I remember my father battling the poison ivy in the woods every summer with a pump sprayer that always intimidated me. He must have warned me that I had to keep away. I am just now beginning to get comfortable with using it myself and plan to go back to all those poison ivy leaves I spotted and shoot them with Round-Up. If I leave them alone they will spread through the trees and the fields until there will be no place safe for humankind.
Internet photo of Oriental Bittersweet
I ran into an unfamiliar vine with little oval leaves, bright red berries and thorns on the stem. It was aggressively winding up the trees just like the grapevines but I knew it was not grape or poison ivy. I thought maybe it was the Kudzu I keep hearing about, but I looked it up and I believe it is “Oriental Bittersweet.” Yet another predator trying to pull down the trees. After I kill off the poison ivy, I will venture into the woods and try to chop the base of these vines but no way will I do it until the coast is clear.
A few years ago, we invested in a wildflower planting in the acre of land along the highway out front of our farm. The first year, it was infested with a weed called “mare’s tail” and I spent hours exhaustively pulling each one out by the roots. While working on that task, someone pulled up on the side of the road and started snipping armfuls of daisies. I approached and questioned her and she sheepishly said she was having a wedding and was so taken with the flowers she decided to take them to decorate the church.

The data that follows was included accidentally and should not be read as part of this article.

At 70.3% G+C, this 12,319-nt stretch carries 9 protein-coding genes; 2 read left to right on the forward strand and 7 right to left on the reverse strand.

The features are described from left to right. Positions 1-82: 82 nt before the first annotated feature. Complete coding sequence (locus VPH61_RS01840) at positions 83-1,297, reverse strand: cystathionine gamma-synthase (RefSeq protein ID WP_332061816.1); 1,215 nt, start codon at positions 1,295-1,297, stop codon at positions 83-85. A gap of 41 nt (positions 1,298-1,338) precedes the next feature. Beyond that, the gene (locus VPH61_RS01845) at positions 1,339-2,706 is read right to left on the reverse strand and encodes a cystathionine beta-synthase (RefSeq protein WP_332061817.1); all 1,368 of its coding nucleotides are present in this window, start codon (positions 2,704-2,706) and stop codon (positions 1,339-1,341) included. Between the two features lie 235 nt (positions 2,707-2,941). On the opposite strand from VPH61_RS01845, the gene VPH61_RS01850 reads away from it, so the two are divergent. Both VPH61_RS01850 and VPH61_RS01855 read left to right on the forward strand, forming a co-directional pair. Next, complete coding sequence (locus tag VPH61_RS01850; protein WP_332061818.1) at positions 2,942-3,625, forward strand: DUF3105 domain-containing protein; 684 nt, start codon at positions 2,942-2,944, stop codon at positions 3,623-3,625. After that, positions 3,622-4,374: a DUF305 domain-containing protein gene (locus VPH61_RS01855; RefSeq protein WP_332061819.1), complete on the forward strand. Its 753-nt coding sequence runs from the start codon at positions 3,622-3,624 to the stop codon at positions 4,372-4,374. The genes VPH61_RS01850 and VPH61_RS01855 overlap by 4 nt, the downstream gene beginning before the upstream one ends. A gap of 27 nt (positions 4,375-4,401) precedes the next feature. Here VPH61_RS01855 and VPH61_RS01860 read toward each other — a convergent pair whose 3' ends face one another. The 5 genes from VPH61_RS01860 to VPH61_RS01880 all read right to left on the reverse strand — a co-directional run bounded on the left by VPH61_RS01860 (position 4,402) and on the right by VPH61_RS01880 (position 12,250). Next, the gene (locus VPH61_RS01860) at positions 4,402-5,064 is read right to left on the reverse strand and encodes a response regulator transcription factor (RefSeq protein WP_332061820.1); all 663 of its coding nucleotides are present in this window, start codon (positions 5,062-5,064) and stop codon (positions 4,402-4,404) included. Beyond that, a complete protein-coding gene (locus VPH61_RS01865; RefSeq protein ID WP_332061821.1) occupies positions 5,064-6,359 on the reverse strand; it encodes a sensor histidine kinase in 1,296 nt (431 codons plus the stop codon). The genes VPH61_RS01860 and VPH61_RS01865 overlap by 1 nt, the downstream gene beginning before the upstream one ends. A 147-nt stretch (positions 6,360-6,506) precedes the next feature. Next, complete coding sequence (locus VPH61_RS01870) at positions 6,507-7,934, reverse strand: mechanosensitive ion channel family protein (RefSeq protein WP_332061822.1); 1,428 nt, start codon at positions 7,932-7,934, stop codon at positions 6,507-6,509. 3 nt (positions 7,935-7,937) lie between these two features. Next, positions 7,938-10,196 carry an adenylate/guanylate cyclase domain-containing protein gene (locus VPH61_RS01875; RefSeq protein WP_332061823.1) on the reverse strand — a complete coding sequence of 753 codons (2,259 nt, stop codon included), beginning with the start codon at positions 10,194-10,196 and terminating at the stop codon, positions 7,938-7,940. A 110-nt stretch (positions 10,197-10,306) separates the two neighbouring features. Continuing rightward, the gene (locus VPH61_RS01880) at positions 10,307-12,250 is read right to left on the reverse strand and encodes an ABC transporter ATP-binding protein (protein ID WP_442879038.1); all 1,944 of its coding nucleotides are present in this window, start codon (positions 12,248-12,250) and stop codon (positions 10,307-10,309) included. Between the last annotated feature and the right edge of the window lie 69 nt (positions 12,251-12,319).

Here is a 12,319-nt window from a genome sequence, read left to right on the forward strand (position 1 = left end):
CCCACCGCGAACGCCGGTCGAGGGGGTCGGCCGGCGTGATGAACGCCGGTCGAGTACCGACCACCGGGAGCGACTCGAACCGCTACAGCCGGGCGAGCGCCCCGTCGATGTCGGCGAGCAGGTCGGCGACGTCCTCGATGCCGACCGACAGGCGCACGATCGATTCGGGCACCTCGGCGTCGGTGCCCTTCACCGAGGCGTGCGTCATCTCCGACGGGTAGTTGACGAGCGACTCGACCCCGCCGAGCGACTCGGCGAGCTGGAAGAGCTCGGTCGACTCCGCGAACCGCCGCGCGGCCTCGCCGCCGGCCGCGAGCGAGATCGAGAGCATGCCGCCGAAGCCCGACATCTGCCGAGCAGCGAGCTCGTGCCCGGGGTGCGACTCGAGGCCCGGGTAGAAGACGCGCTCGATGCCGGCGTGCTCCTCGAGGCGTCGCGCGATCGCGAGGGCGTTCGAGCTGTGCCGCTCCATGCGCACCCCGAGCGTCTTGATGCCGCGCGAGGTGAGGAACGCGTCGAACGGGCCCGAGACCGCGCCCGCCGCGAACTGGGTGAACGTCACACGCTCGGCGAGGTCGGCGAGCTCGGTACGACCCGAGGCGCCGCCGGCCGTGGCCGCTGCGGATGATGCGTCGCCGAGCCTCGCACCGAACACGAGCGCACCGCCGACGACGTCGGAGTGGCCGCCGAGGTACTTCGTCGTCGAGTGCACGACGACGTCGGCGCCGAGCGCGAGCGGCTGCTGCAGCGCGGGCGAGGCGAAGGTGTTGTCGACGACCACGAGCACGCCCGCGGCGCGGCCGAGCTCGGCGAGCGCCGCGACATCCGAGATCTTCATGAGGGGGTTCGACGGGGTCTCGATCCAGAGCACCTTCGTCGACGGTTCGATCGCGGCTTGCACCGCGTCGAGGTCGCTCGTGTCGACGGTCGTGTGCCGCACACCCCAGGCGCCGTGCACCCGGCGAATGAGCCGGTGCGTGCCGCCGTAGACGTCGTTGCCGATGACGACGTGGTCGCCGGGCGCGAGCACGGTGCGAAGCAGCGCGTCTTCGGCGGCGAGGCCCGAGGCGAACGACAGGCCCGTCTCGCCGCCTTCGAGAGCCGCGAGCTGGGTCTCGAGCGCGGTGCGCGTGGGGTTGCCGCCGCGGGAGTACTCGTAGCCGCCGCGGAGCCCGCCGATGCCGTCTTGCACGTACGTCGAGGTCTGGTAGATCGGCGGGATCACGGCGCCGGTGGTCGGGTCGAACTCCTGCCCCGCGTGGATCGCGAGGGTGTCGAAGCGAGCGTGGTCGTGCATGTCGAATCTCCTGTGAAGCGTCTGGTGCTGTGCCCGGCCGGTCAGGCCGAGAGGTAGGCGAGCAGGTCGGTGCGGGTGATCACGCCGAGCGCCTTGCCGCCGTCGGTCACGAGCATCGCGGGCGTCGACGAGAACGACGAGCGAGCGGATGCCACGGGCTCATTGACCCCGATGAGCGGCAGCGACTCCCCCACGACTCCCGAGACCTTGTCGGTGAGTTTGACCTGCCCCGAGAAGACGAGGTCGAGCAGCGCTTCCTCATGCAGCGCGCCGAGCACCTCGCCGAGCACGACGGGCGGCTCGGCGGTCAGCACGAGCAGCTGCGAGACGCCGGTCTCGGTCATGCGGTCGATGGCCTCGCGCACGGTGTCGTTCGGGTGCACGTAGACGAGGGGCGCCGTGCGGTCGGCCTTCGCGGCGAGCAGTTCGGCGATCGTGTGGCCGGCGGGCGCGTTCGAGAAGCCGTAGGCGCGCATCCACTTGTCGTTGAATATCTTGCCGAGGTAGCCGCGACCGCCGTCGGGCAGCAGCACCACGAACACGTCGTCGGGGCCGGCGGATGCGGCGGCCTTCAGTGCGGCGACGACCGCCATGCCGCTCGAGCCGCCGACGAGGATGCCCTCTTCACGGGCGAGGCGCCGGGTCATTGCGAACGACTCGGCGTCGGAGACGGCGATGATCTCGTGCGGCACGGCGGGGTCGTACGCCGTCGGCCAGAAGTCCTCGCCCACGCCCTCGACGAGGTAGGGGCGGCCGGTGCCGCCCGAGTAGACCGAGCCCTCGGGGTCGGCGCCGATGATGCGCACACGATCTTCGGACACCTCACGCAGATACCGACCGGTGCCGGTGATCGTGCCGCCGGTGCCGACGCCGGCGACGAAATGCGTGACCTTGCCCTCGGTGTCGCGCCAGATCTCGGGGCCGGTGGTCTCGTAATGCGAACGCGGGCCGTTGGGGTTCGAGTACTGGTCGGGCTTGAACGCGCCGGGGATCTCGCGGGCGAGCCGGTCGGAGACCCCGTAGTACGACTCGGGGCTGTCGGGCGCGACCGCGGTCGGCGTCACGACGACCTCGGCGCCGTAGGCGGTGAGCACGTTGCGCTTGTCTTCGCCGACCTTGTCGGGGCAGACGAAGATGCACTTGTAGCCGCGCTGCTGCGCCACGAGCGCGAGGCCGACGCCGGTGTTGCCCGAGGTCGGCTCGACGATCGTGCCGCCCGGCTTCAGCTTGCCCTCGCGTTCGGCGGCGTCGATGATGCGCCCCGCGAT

Each year, strangers stop to tell us how much pleasure the field gives them as they drive by. This year, I think the yellow daisy varieties are striking. The first flowers to bloom were white bladder flowers, but the daisies have taken over and some blue Bergamot has begun blooming. The last will be the little white asters in August, and then the field loses its luster and looks like weeds once again. About then we usually mow it down. The deep roots of these prairie plants do a great deal of good to eliminate erosion and filter the water supply.
When my husband suggested planting this field, it seemed like an extravagant use of our money and (his) effort. Now, I think we did a service for humankind and that includes ourselves.
Photo from the Festival Gallery
We’ve got a cool trip planned this summer. Somewhere, I saw an article about the Trailing of the Sheep festival in Idaho in October. It takes place across three towns, one focused on food, one on sheep and dogs, and one on fiber arts. Three categories that really interest me!
This is our big trip for the year and I’m really excited. Today I signed up for a class in card weaving, a primitive method for weaving narrow bands of fabric with interesting geometric designs. It was kind of expensive, but includes all the materials for an afternoon of hands-on training.
I’m not sure what I’d do with the band I’d create through card weaving, but it sounds like a fun creative endeavor. Here’s how it looks. I have had some training in loom weaving, and this seems to be an innovative miniature version of the same process. I was a computer programmer at one point in my career, and logical mechanical processes like this intrigue me. It looks like you turn some of the cards before each new row of weft to move the warp colors up or down to be above or below the face of the band.
We also have a nice fiber festival right here in western Michigan that I have attended several times. Last year, that is where I took the class in rug hooking. It might be the place for me to buy a whole fleece that is from a sheep, not a goat. This would be an alternative to help fend off my impulse to add a couple sheep on the farm. I really love the animals, but do I really want to commit myself to to twice the chores and expense? Hold me back!